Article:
Once in a while (and sometimes even more) there is a Formula One racecar that shows up on your desk. You need to realized that this type of vehicle is illegal on the Autobahn and therefore also on your desk.
This can happen in two different ways:
First, here is the person that comes into your office to chat while you are trying to get your work done. He is not at his area to do his job and is now actively trying to prevent you from doing yours.
Your dilemma is to get him out of your office so you can get your work done. While this might take some diplomacy, you need to be firm on the use of your production time (and his also!).
And second, this is someone else’s work, his job or even problem that’s being unloaded on you. Here you have a co-worker that comes to you and asks,
a. ‘Can you do this, I don’t know how….’, or
b. Tells you that he can’t come in on Friday (your really busy day).
What is happening here? In both cases someone gave you his problem and it’s up to you to take it and make it your problem – or not.
If you take that problem and make it your own then you are now using your own valuable time to address and handle someone else’s problem instead of using your time to address your own work load.
This is not efficient and is a big time and money waster.
Yes, it makes us feel important when someone comes to us and tell us how good and smart we are by stating in more or less direct ways that only we know how to….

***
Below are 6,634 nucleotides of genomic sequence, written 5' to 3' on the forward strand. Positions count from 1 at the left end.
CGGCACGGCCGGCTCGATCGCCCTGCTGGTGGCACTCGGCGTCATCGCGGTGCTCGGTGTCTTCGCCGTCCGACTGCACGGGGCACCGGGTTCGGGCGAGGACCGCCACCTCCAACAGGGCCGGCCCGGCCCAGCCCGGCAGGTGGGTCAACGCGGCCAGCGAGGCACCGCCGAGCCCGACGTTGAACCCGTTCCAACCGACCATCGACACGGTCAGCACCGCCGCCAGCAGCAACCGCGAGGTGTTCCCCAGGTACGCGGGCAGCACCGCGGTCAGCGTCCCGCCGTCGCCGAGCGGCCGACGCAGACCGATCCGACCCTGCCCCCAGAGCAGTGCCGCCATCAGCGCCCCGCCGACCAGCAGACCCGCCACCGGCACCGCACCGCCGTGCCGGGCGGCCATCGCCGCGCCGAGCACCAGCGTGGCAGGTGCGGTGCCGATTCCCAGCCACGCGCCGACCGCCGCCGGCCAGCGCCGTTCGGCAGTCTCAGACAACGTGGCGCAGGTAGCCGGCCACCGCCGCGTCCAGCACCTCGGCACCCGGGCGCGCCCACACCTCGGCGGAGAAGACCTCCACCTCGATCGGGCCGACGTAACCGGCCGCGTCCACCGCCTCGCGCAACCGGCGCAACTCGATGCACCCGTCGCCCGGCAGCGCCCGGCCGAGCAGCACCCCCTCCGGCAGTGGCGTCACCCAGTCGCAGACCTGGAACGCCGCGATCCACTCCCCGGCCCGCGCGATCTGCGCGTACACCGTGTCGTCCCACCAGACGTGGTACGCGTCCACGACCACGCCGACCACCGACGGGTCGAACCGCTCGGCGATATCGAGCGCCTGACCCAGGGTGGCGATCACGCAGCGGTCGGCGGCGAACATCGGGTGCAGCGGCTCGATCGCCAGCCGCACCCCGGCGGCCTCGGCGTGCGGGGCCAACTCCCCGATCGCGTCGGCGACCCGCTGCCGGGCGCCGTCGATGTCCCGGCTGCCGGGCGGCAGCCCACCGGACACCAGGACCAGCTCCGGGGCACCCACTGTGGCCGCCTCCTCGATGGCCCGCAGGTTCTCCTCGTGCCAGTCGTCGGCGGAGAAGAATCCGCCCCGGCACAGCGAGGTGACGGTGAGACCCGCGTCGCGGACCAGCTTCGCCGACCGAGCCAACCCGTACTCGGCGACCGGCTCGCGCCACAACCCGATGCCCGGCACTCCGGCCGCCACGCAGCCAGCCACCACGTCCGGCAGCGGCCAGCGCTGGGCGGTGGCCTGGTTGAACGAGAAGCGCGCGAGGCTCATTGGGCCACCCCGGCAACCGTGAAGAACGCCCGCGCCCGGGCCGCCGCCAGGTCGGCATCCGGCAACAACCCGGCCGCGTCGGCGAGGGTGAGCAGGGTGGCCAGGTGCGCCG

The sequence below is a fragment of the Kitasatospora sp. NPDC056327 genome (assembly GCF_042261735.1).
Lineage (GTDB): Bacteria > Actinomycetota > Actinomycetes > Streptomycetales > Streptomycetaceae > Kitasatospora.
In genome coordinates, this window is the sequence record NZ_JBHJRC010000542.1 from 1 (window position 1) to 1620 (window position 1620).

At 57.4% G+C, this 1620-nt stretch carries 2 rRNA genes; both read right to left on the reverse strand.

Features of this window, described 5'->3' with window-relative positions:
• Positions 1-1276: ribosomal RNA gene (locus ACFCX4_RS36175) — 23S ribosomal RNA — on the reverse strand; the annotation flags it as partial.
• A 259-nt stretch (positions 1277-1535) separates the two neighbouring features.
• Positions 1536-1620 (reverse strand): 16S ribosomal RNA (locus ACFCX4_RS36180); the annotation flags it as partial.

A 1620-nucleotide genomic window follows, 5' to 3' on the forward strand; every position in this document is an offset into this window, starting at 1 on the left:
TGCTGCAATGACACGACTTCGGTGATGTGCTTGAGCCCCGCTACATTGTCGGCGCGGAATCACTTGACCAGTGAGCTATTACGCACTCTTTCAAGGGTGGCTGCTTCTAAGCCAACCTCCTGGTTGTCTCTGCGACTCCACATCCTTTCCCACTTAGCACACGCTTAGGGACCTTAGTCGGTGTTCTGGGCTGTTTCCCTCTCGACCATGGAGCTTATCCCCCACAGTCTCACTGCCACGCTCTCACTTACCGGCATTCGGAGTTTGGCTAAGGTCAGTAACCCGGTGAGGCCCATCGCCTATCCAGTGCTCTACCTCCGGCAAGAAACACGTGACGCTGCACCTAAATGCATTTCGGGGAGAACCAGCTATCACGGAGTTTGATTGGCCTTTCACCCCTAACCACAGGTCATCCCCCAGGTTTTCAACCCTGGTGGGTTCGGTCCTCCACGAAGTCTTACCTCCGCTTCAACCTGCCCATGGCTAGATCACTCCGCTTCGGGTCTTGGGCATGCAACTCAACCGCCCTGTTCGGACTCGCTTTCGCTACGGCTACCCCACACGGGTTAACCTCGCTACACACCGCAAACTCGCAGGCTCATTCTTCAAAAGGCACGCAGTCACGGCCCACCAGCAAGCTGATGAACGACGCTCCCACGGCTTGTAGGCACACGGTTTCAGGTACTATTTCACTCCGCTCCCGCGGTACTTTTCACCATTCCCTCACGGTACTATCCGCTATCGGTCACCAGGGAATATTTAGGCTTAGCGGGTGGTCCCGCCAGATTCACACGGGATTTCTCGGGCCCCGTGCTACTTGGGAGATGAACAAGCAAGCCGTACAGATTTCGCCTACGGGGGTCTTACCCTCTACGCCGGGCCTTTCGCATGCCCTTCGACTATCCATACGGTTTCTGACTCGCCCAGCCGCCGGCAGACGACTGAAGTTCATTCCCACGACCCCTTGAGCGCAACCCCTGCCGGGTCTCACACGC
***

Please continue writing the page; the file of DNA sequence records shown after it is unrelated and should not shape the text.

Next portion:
But what about your own work? What about the new product line you’re supposed to get ready for marketing? What the about the sales opportunities you are missing because you’re now working on someone else’s problem?
Again, this is not efficient and is a big time and money waster!!!
How about handling it in such a way that it is a positive experience for all involved? Where in the end you have a more competent co-worker? Wouldn’t that be better?
Ok, then here is what you need to do:
You give the problem back to the other person while acknowledging that there is a problem and letting him know that you want to help him with it.
You instruct your co-worker to write down what the problem is, to be specific. And to work out how he things he could get that problem solved without offloading it onto you. And to write that down also.
He can then just do it or turn his write-up in to you for review and approval. Based on your knowledge and experience you can see whether this would work or if there’s something missing. If something is missing, point this out to the person and get him to fix it, otherwise give him ok to go ahead.
You also tell him that the reason you’re doing it this way is, because you have confidence in his ability to work it out and you know that this way he’ll become more competent and isn’t that what he wants, too?!!
This even works for the co-worker who’s not coming in on Friday. How can you make certain that your work gets done while you’re not here or what arrangements could you make so you could come to work?
This way the Formula One race cars appear less and less and you get your co-workers to think more and more in solutions instead of problems! A great question to ask is, “So, how could YOU solve / handle this yourself?”
Your job is it to address and solve the problem of your business, expansion, etc.
Your employees are there to help you with that and not the other way around. The lesser the amount of distractions you have, the better you are able to focus on you own work. And isn’t that what you want?
It just makes sense, doesn’t it?
Well, have fun with it.